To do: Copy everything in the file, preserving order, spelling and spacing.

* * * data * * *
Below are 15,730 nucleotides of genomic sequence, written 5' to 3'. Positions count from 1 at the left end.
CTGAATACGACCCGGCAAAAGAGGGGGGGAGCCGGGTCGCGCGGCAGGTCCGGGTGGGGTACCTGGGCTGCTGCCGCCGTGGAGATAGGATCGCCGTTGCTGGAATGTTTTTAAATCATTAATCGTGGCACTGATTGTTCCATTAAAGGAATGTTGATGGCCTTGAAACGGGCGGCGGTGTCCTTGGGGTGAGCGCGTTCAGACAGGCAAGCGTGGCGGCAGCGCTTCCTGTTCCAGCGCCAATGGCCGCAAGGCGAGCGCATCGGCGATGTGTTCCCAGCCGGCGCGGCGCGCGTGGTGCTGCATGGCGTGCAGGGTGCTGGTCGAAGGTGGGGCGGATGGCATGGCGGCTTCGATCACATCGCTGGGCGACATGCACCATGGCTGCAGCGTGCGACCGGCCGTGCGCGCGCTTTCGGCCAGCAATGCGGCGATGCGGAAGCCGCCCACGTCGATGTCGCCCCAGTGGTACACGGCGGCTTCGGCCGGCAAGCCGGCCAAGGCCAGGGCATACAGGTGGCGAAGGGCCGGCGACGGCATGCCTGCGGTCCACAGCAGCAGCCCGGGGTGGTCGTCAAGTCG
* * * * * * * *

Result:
Below are 15,730 nucleotides of genomic sequence, written 5' to 3'. Positions count from 1 at the left end.
CTGAATACGACCCGGCAAAAGAGGGGGGGAGCCGGGTCGCGCGGCAGGTCCGGGTGGGGTACCTGGGCTGCTGCCGCCGTGGAGATAGGATCGCCGTTGCTGGAATGTTTTTAAATCATTAATCGTGGCACTGATTGTTCCATTAAAGGAATGTTGATGGCCTTGAAACGGGCGGCGGTGTCCTTGGGGTGAGCGCGTTCAGACAGGCAAGCGTGGCGGCAGCGCTTCCTGTTCCAGCGCCAATGGCCGCAAGGCGAGCGCATCGGCGATGTGTTCCCAGCCGGCGCGGCGCGCGTGGTGCTGCATGGCGTGCAGGGTGCTGGTCGAAGGTGGGGCGGATGGCATGGCGGCTTCGATCACATCGCTGGGCGACATGCACCATGGCTGCAGCGTGCGACCGGCCGTGCGCGCGCTTTCGGCCAGCAATGCGGCGATGCGGAAGCCGCCCACGTCGATGTCGCCCCAGTGGTACACGGCGGCTTCGGCCGGCAAGCCGGCCAAGGCCAGGGCATACAGGTGGCGAAGGGCCGGCGACGGCATGCCTGCGGTCCACAGCAGCAGCCCGGGGTGGTCGTCAAGTCG